Preposition after ‘deluged’

I am aware that the word deluged means two things: Flooded with water Overwhelmed The question I want to ask is its usage in a sentence. Would I say ‘deluged with’ or ‘deluged by’ something? In other words, should I use ‘by’ or ‘with’ when using the word ‘deluged’? Thank you. Princeton Review “Word Smart” … Read more

What is verb tense consistency?

“To his great astonishment and mortification, Sticky saw his parents begin trying less and less to find him, instead devoting their time and energy toward the proper disposal of their newfound riches” So I stumbled upon this sentence and the part which usually confuses is keeping the consistency of the tenses and my english teacher … Read more

difference in meaning between 2 phrases

I need to know the difference between these two sentences 1)He stopped to playing football 2)He stopped playing football Answer He stopped to playing football is ungrammatical; the grammatical form would be He stopped to play football, and that would mean that he stopped whatever activity he was doing at the time, and started playing … Read more

What’s the syntactic explanation in “Mistakes are likely to happen”:

I’m con­fused about this sen­tence con­struc­tion: Mis­takes are likely to hap­pen. I’ve thought of three pos­si­ble ex­pla­na­tions; are any of them cor­rect? Where likely is an ad­jec­tive act­ing as a sub­ject com­ple­ment, then to hap­pen acts as some type of ad­verb mod­i­fy­ing likely? (But I don’t know what that type would be if so.) To … Read more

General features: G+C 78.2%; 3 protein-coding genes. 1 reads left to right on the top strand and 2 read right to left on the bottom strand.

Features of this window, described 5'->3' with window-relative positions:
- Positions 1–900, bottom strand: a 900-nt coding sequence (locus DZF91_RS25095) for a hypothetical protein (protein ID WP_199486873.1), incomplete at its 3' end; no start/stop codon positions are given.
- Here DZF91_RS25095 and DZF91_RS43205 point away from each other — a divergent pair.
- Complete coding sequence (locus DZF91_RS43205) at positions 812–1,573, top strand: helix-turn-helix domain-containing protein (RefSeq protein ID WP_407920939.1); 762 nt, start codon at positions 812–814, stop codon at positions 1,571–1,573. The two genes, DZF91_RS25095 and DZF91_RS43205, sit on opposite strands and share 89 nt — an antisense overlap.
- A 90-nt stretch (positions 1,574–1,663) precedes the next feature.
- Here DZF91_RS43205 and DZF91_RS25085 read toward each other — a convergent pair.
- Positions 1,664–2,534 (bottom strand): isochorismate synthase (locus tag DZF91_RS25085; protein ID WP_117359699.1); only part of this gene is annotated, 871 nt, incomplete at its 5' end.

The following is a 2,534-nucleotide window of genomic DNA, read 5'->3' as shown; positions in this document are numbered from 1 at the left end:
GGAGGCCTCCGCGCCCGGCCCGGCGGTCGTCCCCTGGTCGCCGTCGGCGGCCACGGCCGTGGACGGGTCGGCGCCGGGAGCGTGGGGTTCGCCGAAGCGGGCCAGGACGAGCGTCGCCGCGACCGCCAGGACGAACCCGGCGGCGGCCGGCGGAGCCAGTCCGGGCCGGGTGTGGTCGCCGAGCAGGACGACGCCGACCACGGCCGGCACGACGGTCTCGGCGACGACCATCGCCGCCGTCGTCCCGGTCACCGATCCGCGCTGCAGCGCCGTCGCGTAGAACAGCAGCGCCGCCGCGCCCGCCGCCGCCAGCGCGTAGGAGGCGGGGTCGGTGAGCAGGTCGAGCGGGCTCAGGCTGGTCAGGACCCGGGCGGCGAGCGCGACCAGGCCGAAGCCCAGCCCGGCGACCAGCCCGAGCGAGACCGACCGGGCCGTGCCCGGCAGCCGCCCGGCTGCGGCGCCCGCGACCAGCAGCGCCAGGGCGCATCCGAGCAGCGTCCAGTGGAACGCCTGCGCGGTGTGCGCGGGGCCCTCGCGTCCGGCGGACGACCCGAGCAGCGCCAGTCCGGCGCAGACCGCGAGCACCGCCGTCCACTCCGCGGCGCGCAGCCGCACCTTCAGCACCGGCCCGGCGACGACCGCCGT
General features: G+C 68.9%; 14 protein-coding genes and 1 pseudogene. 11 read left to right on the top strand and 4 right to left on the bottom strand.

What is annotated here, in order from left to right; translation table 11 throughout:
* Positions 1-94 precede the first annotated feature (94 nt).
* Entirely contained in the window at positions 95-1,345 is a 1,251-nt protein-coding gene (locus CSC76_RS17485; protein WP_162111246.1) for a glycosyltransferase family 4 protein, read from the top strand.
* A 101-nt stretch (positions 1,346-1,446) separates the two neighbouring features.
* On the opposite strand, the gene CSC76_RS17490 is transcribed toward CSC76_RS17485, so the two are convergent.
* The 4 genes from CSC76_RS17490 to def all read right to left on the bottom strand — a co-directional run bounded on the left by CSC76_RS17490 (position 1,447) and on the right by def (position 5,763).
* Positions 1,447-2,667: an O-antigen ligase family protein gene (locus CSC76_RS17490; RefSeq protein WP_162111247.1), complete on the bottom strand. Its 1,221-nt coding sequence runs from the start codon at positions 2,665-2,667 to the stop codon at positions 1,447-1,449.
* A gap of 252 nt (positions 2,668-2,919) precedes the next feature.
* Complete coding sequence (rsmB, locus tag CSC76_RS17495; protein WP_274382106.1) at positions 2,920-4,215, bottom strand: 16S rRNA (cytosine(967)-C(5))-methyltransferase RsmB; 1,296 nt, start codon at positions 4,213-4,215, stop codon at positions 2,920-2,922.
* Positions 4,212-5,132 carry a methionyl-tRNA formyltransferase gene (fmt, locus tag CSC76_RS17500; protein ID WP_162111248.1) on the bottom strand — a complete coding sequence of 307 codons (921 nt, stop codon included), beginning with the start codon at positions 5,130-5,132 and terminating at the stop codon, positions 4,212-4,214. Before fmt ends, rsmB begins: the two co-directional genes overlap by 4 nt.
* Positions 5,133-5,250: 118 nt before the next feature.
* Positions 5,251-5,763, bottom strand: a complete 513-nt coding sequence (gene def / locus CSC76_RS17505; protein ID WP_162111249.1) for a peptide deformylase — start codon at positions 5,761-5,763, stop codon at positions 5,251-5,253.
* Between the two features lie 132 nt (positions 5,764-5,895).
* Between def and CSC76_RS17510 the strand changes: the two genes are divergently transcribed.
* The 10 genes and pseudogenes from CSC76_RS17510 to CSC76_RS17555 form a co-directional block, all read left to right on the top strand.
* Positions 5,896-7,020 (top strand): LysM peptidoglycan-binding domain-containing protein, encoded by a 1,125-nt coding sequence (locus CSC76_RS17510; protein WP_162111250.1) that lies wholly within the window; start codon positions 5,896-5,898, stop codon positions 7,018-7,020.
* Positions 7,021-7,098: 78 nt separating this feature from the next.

What are some give-type verbs that cannot undergo straight dative alternation?

The following dative alternations sound off to me: I want to donate my clothes to charity. –> I want to donate charity my clothes. He has to submit his paper to his teacher. –> He has to submit his teacher his paper. If these words cannot undergo dative alternation, is there a rule explaining why? … Read more

Has the verb “to import me” ever been commonly used in English the way “to concern me” is in the phrase “It does not concern me”?

In various Euro­pean lan­guages, most es­pe­cially in the Ro­mance ones, their own re­spec­tive cog­nates for our Latin-de­rived word im­port can be used as a verb in much the way as the verb con­cern is used in cur­rent English: Não me importa. (Portuguese) No me importa. (Spanish) No m’importa. (Catalan) Cela ne m’importe pas. (French) Those … Read more

Is “make me to go” grammatical?

Is this sentence grammatically correct? You can’t make me to go with you. Is the word to required there or not, and why? Answer When some verbs — and “make” is one of them — take an infinitive as an object or objective complement, the particle “to” is omitted. This construct is called a “bare … Read more